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Multiple sclerosis begins with a maddening back and forth. The early stages of the disease are marked by symptoms that can come on suddenly — vision loss, pain, difficulty walking — and might ebb and flow for years.
4 min read
In its later phases, multiple sclerosis, or MS, shifts to a steady decline, with no relief of worsening symptoms. In this second, progressive phase, the outer shell of the brain — the cortex — actually shrinks away from the skull. Researchers still don’t understand why that shrinkage happens, nor which of the disease’s symptoms are caused by the atrophy.
Now, a team of scientists led by researchers at the University of California, San Francisco, and the University of Cambridge has discovered that one particular type of neuron receives the brunt of the damage in this phase of the neurological disease.
That finding not only provides an explanation for why brains shrink in MS patients in late stages of the disease — the brains seem to be losing this type of neuron in particular — but also points to therapeutic avenues to halt the atrophy, said David Rowitch, M.D., Ph.D., a neuroscientist at UCSF and the University of Cambridge who led the study, which was published today in the journal Nature, along with UCSF’s Arnold Kriegstein, M.D., Ph.D. Their findings indicate that the newest types of treatment for early-stage MS, known as biologics, might also halt this late-stage brain shrinkage.
“Lots of arrows were pointing to this particular cell,” which is a type of human neuron known as a projection neuron, said Rowitch, who is also an Allen Distinguished Investigator. “That hadn’t been understood before for MS, that there was a particular cell type that was vulnerable. But the data just really screamed out: This neuron is in trouble.”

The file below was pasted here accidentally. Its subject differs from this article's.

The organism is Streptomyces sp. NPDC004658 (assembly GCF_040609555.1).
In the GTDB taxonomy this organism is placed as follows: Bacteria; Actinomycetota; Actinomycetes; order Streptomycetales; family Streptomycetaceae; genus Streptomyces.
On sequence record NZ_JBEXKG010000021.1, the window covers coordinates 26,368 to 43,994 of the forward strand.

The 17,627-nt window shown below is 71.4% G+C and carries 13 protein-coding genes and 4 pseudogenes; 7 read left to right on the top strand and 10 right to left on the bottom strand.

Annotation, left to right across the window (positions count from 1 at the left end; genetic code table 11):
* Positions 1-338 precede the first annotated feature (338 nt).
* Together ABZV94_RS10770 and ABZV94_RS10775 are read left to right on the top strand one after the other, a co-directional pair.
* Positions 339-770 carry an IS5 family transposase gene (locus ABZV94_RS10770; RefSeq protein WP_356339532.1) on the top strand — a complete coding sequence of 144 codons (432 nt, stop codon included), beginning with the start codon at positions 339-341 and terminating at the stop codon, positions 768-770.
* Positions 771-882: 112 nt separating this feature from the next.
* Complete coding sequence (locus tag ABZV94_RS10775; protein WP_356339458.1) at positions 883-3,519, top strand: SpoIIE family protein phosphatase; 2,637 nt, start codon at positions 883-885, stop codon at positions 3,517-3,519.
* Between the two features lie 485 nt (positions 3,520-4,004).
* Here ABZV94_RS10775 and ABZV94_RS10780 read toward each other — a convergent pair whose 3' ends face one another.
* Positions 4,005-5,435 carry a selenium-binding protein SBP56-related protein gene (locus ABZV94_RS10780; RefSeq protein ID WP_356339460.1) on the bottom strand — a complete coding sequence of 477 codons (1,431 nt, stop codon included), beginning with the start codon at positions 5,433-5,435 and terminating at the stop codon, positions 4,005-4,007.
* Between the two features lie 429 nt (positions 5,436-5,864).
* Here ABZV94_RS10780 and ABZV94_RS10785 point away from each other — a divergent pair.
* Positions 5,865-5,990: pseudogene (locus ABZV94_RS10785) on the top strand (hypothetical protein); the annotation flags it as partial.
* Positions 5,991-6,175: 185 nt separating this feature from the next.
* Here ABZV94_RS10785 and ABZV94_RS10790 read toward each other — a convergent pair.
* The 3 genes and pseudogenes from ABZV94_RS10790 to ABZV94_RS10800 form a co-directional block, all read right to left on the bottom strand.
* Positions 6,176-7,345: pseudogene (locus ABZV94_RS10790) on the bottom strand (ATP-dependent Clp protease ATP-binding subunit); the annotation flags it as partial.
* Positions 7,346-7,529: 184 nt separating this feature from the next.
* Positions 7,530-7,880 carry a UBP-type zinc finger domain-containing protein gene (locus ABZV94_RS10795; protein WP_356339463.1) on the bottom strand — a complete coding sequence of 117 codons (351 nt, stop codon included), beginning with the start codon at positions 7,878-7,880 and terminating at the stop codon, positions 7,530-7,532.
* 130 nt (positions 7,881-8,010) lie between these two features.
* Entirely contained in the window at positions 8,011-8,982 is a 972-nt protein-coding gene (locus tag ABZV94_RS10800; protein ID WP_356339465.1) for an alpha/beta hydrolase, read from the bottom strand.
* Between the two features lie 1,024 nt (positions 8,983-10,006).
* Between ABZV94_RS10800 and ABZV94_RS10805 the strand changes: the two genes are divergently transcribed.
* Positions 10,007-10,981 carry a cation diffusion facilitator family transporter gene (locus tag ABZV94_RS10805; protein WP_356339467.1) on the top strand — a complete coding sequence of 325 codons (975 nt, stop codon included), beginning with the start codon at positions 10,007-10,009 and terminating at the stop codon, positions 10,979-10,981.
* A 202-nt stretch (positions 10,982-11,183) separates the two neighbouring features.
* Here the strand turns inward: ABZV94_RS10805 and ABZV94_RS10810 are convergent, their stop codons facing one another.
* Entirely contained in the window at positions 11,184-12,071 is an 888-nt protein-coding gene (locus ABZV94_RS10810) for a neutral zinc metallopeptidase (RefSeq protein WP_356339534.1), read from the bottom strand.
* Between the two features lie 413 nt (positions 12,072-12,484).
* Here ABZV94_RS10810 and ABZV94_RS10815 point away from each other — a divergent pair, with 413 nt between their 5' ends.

To get a better grasp on what causes the dramatic brain shrinkage, Rowitch, Kriegstein and their colleagues used post-mortem brains from people with and without MS who had died and donated their bodies to science. They looked at the genes these brain cells switch on, cell by cell, to capture differences between people with MS and those with healthy brains.
They weren’t actually expecting to find large differences in neurons, Rowitch said. The early stages of MS are caused by autoimmune-triggered damages to a type of brain “support cell” that forms an insulating layer around nerve fibers. When that protective layer is lost, the underlying nerves sustain damage. The team thought they might find differences in support cells in late-stage disease as well.
The researchers also used a technique that shows changes in gene expression, or the genes that are switched on, in cells in their natural environment in the brain. That technique, which Rowitch and his colleagues developed through support directed from The Paul G. Allen Frontiers Group via his Allen Distinguished Investigator award, allowed the researchers to verify that the projection neurons were missing in large quantities from the brains of patients with MS.
“If you look for these neurons in the layer of the cortex where they’re supposed to live, we can show that they’re missing,” Rowitch said. “Seeing it in the tissue makes it much more convincing.”
The researchers also found that a type of immune cell known as B cells seemed to be invading the brains of late-stage MS patients, remaining behind where projection neurons were lost. Newly developed biological therapies for early-stage MS target these immune cells, so their findings suggest that these new therapies could also protect against brain shrinkage, Rowitch said. The patients in their study had all received other, older therapies.
Their study uncovered differences in one gene, ATF4, in the damaged neurons in MS patients which could point to a new avenue for a different type of MS treatment. In an earlier study of brain cells from people with autism spectrum disorder, the researchers also found changes in the same projection neurons, even though MS and autism affect the brain very differently.
“We think that this is a very interesting and perhaps understudied type of neuron that could be susceptible in a number of brain conditions,” Rowitch said. “Why would the same neuron be popping up in these two very different situations? We’re really interested in exploring that further.”